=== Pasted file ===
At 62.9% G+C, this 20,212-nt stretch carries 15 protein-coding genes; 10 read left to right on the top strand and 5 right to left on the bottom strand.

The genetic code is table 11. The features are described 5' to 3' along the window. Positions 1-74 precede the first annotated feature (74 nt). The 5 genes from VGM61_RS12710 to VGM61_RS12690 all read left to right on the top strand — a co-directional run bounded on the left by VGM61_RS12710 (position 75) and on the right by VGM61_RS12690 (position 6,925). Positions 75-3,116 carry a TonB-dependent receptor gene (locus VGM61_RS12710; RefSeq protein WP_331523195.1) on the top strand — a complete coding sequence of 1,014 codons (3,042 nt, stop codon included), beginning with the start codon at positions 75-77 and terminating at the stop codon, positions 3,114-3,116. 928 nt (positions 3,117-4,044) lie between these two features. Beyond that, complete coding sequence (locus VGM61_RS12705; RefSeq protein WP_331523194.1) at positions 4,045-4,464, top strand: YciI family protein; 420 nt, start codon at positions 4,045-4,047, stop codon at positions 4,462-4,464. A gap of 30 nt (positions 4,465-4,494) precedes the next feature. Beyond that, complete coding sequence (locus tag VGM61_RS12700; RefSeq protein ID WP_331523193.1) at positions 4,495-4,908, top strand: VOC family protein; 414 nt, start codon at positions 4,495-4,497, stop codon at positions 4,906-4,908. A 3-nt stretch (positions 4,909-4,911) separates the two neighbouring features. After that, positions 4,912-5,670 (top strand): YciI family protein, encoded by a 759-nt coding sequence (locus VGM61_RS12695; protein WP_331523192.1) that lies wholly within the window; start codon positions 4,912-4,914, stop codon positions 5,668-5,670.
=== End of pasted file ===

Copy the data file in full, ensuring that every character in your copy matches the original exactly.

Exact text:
At 62.9% G+C, this 20,212-nt stretch carries 15 protein-coding genes; 10 read left to right on the top strand and 5 right to left on the bottom strand.

The genetic code is table 11. The features are described 5' to 3' along the window. Positions 1-74 precede the first annotated feature (74 nt). The 5 genes from VGM61_RS12710 to VGM61_RS12690 all read left to right on the top strand — a co-directional run bounded on the left by VGM61_RS12710 (position 75) and on the right by VGM61_RS12690 (position 6,925). Positions 75-3,116 carry a TonB-dependent receptor gene (locus VGM61_RS12710; RefSeq protein WP_331523195.1) on the top strand — a complete coding sequence of 1,014 codons (3,042 nt, stop codon included), beginning with the start codon at positions 75-77 and terminating at the stop codon, positions 3,114-3,116. 928 nt (positions 3,117-4,044) lie between these two features. Beyond that, complete coding sequence (locus VGM61_RS12705; RefSeq protein WP_331523194.1) at positions 4,045-4,464, top strand: YciI family protein; 420 nt, start codon at positions 4,045-4,047, stop codon at positions 4,462-4,464. A gap of 30 nt (positions 4,465-4,494) precedes the next feature. Beyond that, complete coding sequence (locus tag VGM61_RS12700; RefSeq protein ID WP_331523193.1) at positions 4,495-4,908, top strand: VOC family protein; 414 nt, start codon at positions 4,495-4,497, stop codon at positions 4,906-4,908. A 3-nt stretch (positions 4,909-4,911) separates the two neighbouring features. After that, positions 4,912-5,670 (top strand): YciI family protein, encoded by a 759-nt coding sequence (locus VGM61_RS12695; protein WP_331523192.1) that lies wholly within the window; start codon positions 4,912-4,914, stop codon positions 5,668-5,670.